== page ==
A digital divide in perspective?

Digitalisation is becoming the new policy focus for the next few years. In fact, Estonia has chosen digitalisation and free movement of data as one of its key priorities during its presidency of the Council of the European Union. In addition, the European Commission recently launched "Digital4Development" to mainstream digital technologies into European Union development policy for the 2017-2020 period in order to contribute to the Sustainable Development Goals. SOLIDAR calls for a stronger engagement of civil society to empower people by improving access to this technical advancement.

Digitalisation may offer new perspectives and opportunities for the developing world. For instance, it could considerably reduce operational costs and administrative burdens. It could increase available and accessible information which in turn may lead to more transparency and less corruption. It could even offer new space for expression and organising, which could potentially benefit civil society.

Societies and human relations are changing and so must we adapt accordingly. While it is important to consider digitalisation as a component of development in order to avoid further inequality gaps between the developed and developing world, it is not without risk.

First of all, it may actually exacerbate existing barriers between and within countries. Middle class jobs or jobs requiring old skills are threatened by automation and digitalisation, while only the highly educated will find their way into the new high skills jobs market. It could strengthen the marginalisation of the extremely poor and most vulnerable groups, impacting the least developed countries the most. While it offers a new space for expression, it also increases the risk of those freely expressing their views on the web being arrested by a repressive government. On the other hand, it may increase the spread of ideologies or fake information. Last but not least, there is the important issue of privacy rights, the use of personal data and a lack of suitable legislation.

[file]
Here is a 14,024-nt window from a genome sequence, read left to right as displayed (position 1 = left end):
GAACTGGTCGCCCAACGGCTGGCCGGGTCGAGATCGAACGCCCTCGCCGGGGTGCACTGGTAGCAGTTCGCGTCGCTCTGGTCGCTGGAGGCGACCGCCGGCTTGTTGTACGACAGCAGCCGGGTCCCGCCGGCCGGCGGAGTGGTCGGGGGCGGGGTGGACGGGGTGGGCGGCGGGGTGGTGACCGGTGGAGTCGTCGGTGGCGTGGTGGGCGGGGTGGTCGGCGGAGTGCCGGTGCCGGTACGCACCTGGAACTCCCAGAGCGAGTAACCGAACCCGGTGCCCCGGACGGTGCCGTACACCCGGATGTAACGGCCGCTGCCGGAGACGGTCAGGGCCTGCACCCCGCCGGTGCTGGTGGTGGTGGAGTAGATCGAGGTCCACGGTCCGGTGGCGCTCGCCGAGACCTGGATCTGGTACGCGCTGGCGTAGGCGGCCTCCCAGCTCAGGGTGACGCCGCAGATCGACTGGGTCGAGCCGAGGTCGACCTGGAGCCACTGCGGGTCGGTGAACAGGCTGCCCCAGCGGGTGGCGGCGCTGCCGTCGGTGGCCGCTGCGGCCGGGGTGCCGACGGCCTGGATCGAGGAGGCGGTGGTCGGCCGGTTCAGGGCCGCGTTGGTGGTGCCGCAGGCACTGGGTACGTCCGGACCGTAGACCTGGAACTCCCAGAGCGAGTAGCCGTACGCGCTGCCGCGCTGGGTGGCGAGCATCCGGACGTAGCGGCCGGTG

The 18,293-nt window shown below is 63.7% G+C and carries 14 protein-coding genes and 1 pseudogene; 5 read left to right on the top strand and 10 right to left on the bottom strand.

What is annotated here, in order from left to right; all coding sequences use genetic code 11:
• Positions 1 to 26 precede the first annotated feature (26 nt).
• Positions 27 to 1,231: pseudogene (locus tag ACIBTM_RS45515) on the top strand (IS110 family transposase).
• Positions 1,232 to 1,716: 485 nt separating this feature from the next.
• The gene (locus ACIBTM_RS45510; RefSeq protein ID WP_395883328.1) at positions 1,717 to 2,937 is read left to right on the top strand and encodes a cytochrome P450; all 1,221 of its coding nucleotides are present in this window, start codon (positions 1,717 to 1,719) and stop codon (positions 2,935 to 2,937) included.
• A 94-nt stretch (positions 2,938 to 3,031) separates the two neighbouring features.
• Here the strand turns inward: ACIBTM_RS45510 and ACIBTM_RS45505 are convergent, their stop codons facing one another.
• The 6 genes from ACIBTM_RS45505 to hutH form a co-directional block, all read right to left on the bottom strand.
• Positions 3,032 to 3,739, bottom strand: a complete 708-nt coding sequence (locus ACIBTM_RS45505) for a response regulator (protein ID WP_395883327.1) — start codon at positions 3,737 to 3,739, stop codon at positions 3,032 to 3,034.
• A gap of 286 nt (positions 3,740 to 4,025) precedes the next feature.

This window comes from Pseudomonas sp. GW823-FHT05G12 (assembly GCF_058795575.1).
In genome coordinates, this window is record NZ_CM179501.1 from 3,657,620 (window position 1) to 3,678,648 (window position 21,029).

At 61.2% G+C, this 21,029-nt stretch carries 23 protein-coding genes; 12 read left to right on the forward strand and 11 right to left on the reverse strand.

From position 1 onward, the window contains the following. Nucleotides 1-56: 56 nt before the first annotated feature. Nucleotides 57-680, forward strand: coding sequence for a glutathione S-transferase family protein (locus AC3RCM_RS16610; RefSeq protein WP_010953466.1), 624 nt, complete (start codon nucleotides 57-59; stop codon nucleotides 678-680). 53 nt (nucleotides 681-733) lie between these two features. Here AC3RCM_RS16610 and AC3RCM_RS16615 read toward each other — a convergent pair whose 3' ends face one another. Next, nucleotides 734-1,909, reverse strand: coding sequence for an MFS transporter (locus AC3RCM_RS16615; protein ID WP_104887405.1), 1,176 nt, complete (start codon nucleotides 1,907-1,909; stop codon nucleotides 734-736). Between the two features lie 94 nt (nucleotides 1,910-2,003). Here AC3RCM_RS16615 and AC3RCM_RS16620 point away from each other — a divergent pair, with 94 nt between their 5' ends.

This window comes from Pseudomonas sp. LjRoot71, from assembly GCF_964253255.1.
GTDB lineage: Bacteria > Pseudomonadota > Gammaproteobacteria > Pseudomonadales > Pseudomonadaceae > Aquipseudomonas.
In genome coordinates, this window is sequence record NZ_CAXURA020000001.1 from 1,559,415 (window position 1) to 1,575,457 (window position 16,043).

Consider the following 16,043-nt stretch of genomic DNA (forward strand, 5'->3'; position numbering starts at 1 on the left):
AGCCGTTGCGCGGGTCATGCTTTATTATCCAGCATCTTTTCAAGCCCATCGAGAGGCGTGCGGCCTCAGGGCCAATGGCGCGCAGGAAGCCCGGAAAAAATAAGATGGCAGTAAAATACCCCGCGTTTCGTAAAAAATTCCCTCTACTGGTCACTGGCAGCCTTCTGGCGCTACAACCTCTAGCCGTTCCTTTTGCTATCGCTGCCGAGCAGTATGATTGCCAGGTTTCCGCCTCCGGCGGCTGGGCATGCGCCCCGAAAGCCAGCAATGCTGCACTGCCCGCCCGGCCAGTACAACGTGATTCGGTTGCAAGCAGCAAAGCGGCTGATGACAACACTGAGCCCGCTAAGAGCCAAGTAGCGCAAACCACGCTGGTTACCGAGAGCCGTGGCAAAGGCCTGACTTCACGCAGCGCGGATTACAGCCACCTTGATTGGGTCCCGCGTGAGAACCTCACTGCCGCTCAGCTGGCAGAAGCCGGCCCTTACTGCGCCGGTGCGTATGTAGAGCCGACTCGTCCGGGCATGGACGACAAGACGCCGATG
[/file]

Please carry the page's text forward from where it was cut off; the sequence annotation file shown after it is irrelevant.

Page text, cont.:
From SOLIDAR’s perspective, digitalisation should not overshadow the primary objectives of development. Poverty eradication and the reduction of inequalities through ensuring social protection, decent work, access to quality education and freedom of association have to be strengthened through digitalisation, not undermined as has been the case in recent technological modernisation processes.

While the European Commission recognises the role of civil society in the implementation of "Digital4Development", it is the involvement of the private sector that remains dominant. It is hard to believe that the private sector will invest in remote rural areas where the most excluded people live. Civil society has a key role to play here, from performing sound evaluation by assessing the opportunities and risks for development to ensuring that new digital human rights are respected and no one is left behind.

 

 

 


© UN Photo/Tobin Jones